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Under Greg Tate's direction, musical possibilities were limitless

Greg Tate (right) levitates while conducting Burnt Sugar The Arkestra Chamber.
Laura Williams
Courtesy of the artist
Greg Tate (right) levitates while conducting Burnt Sugar The Arkestra Chamber.

Greg Tate's death left animmeasurable hole in the universe of cultural criticism. He has been celebrated as a writer in many different ways, from columns in most major publications to a mural painted on the side of BAM in Brooklyn. He was a revolutionary force in Black thought, American thought, musical thought and universal thought. However, his music — under the Burnt Sugar banner — has been relatively overlooked.

For over two decades, Burnt Sugar The Arkestra Chamber (and its many iterations) has welcomed many of New York's most daring musicians. Tate called Burnt Sugar "a territory band, a neo-tribal thang, a community hang, a society music guild aspiring to the condition of all that is molten, glacial, racial, spacial, oceanic, mythic, antiphonal and telepathic."

Tate's music and his writing are inextricably linked; the community he built through Burnt Sugar and beyond presaged the current renaissance of boundary-eradicating music that reflects the whole of the African diaspora. So to close out the 20th annualPop Conference, a gathering of music writers, we featured music fromBurnt Sugar's extensive discography interspersed with memories of Tate's work and life. Burnt Sugar's Jared Michael Nickerson, Living Colour's Vernon Reid, saxophonist and composer Matana Roberts, and electronic musician and composer Christina Wheeler join NPR Music's Ann Powers in amusical memoriam on NPR Music's YouTube channel.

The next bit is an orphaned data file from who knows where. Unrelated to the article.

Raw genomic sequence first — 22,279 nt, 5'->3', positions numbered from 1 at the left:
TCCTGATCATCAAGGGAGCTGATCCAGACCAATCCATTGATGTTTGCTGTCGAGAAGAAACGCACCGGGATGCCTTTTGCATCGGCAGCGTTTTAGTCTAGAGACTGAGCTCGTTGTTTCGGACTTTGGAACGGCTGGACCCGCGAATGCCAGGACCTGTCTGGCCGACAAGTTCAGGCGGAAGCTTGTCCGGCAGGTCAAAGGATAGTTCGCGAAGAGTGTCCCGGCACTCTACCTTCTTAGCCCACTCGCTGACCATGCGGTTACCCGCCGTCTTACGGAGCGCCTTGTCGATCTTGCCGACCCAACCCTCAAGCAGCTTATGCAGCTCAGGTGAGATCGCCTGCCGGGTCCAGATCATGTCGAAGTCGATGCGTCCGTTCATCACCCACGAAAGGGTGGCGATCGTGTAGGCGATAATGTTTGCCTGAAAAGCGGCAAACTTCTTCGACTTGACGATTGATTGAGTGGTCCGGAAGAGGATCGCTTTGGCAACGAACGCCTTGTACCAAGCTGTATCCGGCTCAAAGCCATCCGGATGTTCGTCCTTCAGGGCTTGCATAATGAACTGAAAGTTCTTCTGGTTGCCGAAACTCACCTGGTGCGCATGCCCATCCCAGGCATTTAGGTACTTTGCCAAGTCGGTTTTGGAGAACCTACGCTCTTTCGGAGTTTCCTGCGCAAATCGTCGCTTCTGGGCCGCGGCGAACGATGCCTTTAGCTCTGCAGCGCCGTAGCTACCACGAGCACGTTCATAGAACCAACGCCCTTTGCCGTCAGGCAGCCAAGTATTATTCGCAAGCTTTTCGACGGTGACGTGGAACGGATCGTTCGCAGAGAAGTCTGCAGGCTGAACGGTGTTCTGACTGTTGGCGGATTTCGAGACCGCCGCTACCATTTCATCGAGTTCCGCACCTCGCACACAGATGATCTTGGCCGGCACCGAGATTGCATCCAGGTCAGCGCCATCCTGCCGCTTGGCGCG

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Featured Music:

Burnt Sugar The Arkestra Chamber (feat. GT): "The Charmer" from All You Zombies Dig The Luminosity

Burnt Sugar Arkestra's Avant Funk & Roll Splinter Cell (feat. Lisala & Vernon Reid): "Young Frankenstank" from THE DARKNUSS

The Bakol, In Praise of Sirius Shadowboxers (excerpt)

Burnt Sugar The Arkestra Chamber (feat. Matana Roberts): "Naomi's Lullaby" from More Than Posthuman – Rise of the Mojosexual Cotillion

Burnt Sugar The Arkestra Chamber: "Lisala-Over-inna-Oakanda" from Angels Over Oakanda

Burnt Sugar The Arkestra Chamber, "Coo Dank West Coast 'Off the Top of the Dome' Conduction"

Live recording courtesy of Alex Donovan/PDX Archives.

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Ann Powers is NPR Music's critic and correspondent. She writes for NPR's music news blog, The Record, and she can be heard on NPR's newsmagazines and music programs.